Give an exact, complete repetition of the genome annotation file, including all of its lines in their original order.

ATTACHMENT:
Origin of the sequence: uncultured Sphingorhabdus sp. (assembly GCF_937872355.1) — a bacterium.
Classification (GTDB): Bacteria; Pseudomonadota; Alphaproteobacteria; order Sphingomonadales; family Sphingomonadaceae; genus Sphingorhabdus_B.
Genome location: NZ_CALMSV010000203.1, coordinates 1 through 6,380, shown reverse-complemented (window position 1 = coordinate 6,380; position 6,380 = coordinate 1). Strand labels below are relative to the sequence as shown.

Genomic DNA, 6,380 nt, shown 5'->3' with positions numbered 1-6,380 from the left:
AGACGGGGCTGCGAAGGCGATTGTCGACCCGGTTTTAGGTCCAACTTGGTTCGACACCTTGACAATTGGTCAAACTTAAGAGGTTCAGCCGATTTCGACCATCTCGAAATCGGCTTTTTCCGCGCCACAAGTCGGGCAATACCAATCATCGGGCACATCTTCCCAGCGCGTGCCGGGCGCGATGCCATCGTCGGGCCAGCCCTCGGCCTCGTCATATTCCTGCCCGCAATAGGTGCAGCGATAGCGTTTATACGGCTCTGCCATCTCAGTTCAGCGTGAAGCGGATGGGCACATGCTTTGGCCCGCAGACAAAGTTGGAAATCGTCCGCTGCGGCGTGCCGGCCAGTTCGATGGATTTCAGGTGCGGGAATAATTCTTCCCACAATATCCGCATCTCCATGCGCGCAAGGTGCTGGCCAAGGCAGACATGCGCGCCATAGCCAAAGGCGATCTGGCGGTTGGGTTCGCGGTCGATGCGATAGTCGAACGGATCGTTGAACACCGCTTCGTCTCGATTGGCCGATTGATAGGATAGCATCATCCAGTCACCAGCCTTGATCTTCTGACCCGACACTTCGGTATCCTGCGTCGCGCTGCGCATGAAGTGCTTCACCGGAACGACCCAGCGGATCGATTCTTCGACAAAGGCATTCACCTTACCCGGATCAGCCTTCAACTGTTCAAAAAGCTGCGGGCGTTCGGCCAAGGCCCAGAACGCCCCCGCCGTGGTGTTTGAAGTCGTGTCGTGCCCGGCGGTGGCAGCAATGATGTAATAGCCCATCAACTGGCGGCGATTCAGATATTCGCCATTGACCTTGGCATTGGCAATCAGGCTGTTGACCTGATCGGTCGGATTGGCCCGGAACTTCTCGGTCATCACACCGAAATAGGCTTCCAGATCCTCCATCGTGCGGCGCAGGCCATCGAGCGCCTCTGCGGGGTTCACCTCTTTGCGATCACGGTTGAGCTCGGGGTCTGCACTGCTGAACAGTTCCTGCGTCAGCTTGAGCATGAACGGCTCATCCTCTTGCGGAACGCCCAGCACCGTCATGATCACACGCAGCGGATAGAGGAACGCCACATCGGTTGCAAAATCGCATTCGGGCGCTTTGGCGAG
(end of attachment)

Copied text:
Origin of the sequence: uncultured Sphingorhabdus sp. (assembly GCF_937872355.1) — a bacterium.
Classification (GTDB): Bacteria; Pseudomonadota; Alphaproteobacteria; order Sphingomonadales; family Sphingomonadaceae; genus Sphingorhabdus_B.
Genome location: NZ_CALMSV010000203.1, coordinates 1 through 6,380, shown reverse-complemented (window position 1 = coordinate 6,380; position 6,380 = coordinate 1). Strand labels below are relative to the sequence as shown.

Genomic DNA, 6,380 nt, shown 5'->3' with positions numbered 1-6,380 from the left:
AGACGGGGCTGCGAAGGCGATTGTCGACCCGGTTTTAGGTCCAACTTGGTTCGACACCTTGACAATTGGTCAAACTTAAGAGGTTCAGCCGATTTCGACCATCTCGAAATCGGCTTTTTCCGCGCCACAAGTCGGGCAATACCAATCATCGGGCACATCTTCCCAGCGCGTGCCGGGCGCGATGCCATCGTCGGGCCAGCCCTCGGCCTCGTCATATTCCTGCCCGCAATAGGTGCAGCGATAGCGTTTATACGGCTCTGCCATCTCAGTTCAGCGTGAAGCGGATGGGCACATGCTTTGGCCCGCAGACAAAGTTGGAAATCGTCCGCTGCGGCGTGCCGGCCAGTTCGATGGATTTCAGGTGCGGGAATAATTCTTCCCACAATATCCGCATCTCCATGCGCGCAAGGTGCTGGCCAAGGCAGACATGCGCGCCATAGCCAAAGGCGATCTGGCGGTTGGGTTCGCGGTCGATGCGATAGTCGAACGGATCGTTGAACACCGCTTCGTCTCGATTGGCCGATTGATAGGATAGCATCATCCAGTCACCAGCCTTGATCTTCTGACCCGACACTTCGGTATCCTGCGTCGCGCTGCGCATGAAGTGCTTCACCGGAACGACCCAGCGGATCGATTCTTCGACAAAGGCATTCACCTTACCCGGATCAGCCTTCAACTGTTCAAAAAGCTGCGGGCGTTCGGCCAAGGCCCAGAACGCCCCCGCCGTGGTGTTTGAAGTCGTGTCGTGCCCGGCGGTGGCAGCAATGATGTAATAGCCCATCAACTGGCGGCGATTCAGATATTCGCCATTGACCTTGGCATTGGCAATCAGGCTGTTGACCTGATCGGTCGGATTGGCCCGGAACTTCTCGGTCATCACACCGAAATAGGCTTCCAGATCCTCCATCGTGCGGCGCAGGCCATCGAGCGCCTCTGCGGGGTTCACCTCTTTGCGATCACGGTTGAGCTCGGGGTCTGCACTGCTGAACAGTTCCTGCGTCAGCTTGAGCATGAACGGCTCATCCTCTTGCGGAACGCCCAGCACCGTCATGATCACACGCAGCGGATAGAGGAACGCCACATCGGTTGCAAAATCGCATTCGGGCGCTTTGGCGAG